Foreign trade drove a 0.6% expansion in Europe's largest economy between October and December, German data showed today.
The momentum from the fourth quarter is widely expected to carry over into the start of 2018.
The data, which confirmed a preliminary reading, shows the German economy ended last year on a strong footing despite unaccustomed political uncertainty in a country that prides itself on its stability.
Germany is still awaiting a new government five months after an inconclusive election in September.
Chancellor Angela Merkel's conservatives and the Social Democrats (SPD) have agreed to form a coalition but SPD members still have the chance to veto that deal in a ballot.
The Federal Statistics Office said exports, which have traditionally propelled the German economy, climbed by 2.7% on the quarter and imports rose by 2% so net trade contributed 0.5 percentage points to growth.
But private consumption, which has been a key pillar of support in recent years, was stagnant - as was gross capital investment. Neither made any contribution to growth.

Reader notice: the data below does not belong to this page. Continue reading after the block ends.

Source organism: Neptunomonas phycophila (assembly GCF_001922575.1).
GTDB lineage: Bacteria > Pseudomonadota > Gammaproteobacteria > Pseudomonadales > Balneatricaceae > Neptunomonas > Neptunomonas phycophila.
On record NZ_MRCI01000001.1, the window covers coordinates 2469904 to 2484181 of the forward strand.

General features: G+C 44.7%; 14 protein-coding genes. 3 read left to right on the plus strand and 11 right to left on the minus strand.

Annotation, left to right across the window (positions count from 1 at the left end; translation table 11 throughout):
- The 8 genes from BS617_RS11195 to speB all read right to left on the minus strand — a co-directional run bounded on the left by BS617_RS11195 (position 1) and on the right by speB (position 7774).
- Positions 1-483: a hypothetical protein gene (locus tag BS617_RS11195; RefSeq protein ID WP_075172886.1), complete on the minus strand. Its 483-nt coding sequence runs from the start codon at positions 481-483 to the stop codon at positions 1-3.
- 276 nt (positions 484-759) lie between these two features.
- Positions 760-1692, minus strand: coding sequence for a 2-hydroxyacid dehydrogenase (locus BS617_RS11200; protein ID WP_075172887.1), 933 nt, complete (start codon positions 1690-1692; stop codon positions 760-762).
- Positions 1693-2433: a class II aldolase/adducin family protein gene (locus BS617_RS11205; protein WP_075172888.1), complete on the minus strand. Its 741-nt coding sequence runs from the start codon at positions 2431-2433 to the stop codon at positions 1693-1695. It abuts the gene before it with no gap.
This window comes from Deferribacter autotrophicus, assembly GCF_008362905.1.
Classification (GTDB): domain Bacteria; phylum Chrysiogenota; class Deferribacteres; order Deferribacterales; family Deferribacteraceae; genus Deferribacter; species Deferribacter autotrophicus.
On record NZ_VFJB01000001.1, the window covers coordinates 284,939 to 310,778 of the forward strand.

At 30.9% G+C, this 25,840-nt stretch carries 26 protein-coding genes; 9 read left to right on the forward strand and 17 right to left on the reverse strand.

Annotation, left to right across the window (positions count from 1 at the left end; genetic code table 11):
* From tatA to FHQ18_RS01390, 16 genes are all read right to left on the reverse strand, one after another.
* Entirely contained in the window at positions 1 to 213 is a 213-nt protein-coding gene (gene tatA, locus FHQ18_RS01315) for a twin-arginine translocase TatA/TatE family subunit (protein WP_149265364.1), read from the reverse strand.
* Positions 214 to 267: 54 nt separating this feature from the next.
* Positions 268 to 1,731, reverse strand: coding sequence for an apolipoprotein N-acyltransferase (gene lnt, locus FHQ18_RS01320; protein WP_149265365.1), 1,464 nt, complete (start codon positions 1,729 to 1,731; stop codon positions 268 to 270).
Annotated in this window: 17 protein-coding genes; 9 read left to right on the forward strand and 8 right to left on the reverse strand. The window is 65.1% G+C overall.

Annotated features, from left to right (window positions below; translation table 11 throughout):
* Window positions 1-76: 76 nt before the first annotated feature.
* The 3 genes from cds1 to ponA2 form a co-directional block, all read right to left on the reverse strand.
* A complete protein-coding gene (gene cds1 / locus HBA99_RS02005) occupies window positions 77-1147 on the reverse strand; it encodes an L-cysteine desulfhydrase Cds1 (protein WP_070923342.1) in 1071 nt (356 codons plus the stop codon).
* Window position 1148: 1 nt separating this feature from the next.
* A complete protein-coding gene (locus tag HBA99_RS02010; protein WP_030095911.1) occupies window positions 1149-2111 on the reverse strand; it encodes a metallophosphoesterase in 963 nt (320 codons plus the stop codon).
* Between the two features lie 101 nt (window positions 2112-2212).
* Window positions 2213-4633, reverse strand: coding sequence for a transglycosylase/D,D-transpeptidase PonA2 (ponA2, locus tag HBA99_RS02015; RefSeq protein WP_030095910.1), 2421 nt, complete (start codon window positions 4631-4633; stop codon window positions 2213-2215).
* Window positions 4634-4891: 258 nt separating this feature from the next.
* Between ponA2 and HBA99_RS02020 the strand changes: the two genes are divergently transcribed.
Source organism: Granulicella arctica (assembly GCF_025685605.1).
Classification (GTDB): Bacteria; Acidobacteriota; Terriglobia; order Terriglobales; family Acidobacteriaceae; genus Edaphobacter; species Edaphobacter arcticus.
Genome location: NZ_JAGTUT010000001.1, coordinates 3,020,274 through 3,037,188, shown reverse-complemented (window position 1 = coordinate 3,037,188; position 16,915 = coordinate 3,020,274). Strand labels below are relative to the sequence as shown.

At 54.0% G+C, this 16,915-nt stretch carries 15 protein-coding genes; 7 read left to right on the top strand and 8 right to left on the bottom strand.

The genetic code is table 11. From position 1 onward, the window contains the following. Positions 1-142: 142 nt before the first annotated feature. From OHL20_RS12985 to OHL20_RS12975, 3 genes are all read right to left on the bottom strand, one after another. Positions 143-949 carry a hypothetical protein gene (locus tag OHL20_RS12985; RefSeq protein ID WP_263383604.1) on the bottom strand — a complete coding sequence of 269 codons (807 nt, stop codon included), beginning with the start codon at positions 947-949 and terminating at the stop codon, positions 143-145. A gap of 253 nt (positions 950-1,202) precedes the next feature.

German government spending increased, adding 0.1 percentage points to growth.
The finance ministry expects the economic upturn to continue at the start of 2018 and Ifo chief Clemens Fuest has said business confidence levels pointed to a 0.7% expansion between January and March.
Ifo's monthly survey showed morale among businesses weakening in February but remaining at a high level overall even though a stronger euro weighed on the outlook for exporters.
Other recent surveys have shown private sector growth slowing and investor sentiment deteriorating.
In a sign that household spending could pick up in the first quarter, consumer morale is at it highest since 2001, with Germans benefiting from record-high employment, strong job security, rising real wages and low borrowing costs.
The outlook is rosy according to Germany's central bank, the Bundesbank. It expects the economy to expand by a calendar-adjusted 2.5% this year - the strongest rate of growth since 2011.